I have a basic mannequin to showcase my designs, but I think that a human model is a better at showcasing the “fit” of garments for many reasons. One particular reason is, unlike a mannequin the human body has more curves and is less perfect than a factory made representation. I think that it is important to capture this imperfection when it comes to sexy designs such as the ones in the LillyBoChic line. We have all seen Victoria Secret ads, so I think I can be different from that fake and unattainable ideal. 

Also, the head and arms are missing from my mannequin, so the ability for a potential buyer to imagine themselves in the item is diminished. I love the pose where a woman puts her hands on her hips and accentuates the hourglass shape we all know and love. My mannequin can’t do that. 

Taking photos of myself in my designs pose significant challenges. One of which is that I do not have a tripod capable of holding my only functioning camera (which is my smartphone currently). After hair and makeup, I undergo a tricky exercise of balancing my camera at an angle that captures a particular area (usually in front of a nice background in my house), and using the self-capture setting I take burst photos of myself that often turn out quite well. For the photos that do not turn out well, I use Photoshop to enhance and crop as needed- but never to augment particulars like size or shapes a la Kardashian fame.

It is not ideal, but so far I believe it has improved my online presence to have candid photos of a model (me) wearing my apron designs. I have posted these photos on Tumblr with links to my Etsy listings, and save the best shots for the Etsy listings themselves. Some of the best responses to my photos have also been from pinning on Pinterest (a program that I absolutely adore).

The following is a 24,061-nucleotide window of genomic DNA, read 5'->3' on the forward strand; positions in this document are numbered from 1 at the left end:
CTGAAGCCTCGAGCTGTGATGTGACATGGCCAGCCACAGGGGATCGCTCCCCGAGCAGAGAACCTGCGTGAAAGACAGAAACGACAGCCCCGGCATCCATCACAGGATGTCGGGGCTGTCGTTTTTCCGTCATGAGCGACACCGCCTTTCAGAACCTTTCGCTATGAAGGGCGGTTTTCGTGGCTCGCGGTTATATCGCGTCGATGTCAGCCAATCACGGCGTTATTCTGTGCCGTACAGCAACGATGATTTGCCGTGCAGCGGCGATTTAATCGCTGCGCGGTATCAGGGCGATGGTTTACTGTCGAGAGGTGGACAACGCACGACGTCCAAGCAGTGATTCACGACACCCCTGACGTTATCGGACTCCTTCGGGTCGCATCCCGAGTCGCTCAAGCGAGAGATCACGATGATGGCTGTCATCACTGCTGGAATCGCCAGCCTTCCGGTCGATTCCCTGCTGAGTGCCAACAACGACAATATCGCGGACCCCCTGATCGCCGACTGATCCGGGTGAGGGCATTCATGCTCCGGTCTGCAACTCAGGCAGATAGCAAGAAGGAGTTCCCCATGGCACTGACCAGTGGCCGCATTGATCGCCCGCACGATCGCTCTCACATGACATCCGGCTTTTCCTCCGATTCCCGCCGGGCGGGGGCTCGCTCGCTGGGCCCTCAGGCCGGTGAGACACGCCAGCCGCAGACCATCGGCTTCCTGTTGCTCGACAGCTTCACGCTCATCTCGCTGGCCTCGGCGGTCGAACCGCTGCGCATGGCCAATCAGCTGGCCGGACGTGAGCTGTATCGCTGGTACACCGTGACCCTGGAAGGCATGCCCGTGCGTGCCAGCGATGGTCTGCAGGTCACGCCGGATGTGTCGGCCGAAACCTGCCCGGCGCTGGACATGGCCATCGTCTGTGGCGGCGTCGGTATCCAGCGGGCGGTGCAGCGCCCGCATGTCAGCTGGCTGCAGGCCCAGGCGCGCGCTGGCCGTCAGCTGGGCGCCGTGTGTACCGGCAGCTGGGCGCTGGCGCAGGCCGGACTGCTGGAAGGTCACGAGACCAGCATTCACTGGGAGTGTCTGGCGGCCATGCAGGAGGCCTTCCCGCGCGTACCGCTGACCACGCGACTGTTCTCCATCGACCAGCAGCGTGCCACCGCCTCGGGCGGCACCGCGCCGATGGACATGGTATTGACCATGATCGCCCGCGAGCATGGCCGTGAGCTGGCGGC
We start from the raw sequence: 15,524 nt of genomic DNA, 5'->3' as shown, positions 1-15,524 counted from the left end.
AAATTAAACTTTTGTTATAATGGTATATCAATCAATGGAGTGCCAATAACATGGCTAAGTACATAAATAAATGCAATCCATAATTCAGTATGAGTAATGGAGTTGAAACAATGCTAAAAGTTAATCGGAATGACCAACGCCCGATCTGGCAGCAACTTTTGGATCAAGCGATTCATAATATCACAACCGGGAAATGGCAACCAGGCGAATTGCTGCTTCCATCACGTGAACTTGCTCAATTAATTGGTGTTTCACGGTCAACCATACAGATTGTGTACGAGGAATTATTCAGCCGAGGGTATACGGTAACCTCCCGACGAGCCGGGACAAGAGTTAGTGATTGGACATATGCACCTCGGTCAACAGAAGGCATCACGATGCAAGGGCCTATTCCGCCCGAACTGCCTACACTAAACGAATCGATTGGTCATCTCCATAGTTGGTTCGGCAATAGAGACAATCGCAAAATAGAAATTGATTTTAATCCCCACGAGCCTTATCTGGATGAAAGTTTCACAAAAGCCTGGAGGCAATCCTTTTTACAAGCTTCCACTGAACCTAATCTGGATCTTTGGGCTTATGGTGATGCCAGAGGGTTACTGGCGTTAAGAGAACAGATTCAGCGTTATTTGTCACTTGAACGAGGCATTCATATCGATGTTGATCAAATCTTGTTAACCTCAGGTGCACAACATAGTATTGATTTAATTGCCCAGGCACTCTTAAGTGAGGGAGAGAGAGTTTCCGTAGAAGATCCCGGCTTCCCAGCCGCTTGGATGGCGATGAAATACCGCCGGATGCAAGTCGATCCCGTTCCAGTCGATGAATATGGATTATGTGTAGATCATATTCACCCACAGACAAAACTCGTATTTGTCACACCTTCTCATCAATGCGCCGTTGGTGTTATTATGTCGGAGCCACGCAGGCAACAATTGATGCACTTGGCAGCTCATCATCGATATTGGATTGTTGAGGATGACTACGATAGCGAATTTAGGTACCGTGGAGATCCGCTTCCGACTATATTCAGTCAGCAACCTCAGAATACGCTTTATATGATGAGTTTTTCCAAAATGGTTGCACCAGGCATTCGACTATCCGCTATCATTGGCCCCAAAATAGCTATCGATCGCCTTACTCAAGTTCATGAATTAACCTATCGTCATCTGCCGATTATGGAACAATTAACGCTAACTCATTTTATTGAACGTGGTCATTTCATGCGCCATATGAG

Stephanie models sexy apron
Modeling my designs
wp-1480593378057.jpg
Stephanie modeling designs in cream and white

Thank you for visiting!

-S

$$Save Money$$ Make your own stretched canvas frames

As an artist, one always needs to conserve money and resources.

It totally goes without saying that artist canvas is one of the most expensive items you buy. Each piece requires at least one canvas: there is no way around that!

Once you start getting into you 40th and 50th piece, you can really start feeling the pinch!

Here is my quick guide to making your own stretched art canvas frames for a fraction of the cost of buying it at an art supply store.

Own Art Canvas Ad


Materials

  • Staple gun
  • 12 mm stainless steel staples
  • 8 foot lengths of 2″ x 2″ wood (quantity depends on size of frames you wish to make)
  • Miter saw (or miter box and hand saw)
  • Wood glue

Decide on the side of canvas frame you want to have. Keep in mind that the larger your frame, the more supports you will need; so try a small frame (no larger than 2 feet x 2 feet) for your first time.

3
Measuring your wood

Measure the lengths of your required pieces from your 8 foot lengths of wood.

1
8 Foot lengths laid on garage floor

Tips
Before you cut your wood, check for significant “bows” or crooked parts.Any inconsistently straight parts will make your frame crooked.

Also avoid cutting where the wood has “knots”. Your saw will have a tougher time cutting through knots in wood.

6
Miter Saw cutting at marked and measured point on wood

Cut your wood smoothly and carefully. Always wear goggles, and something to cover your nose and mouth from wood dust.

8
Measure twice and cut once! Always mark where you need to cut on your wood with an easily visible pencil or pen.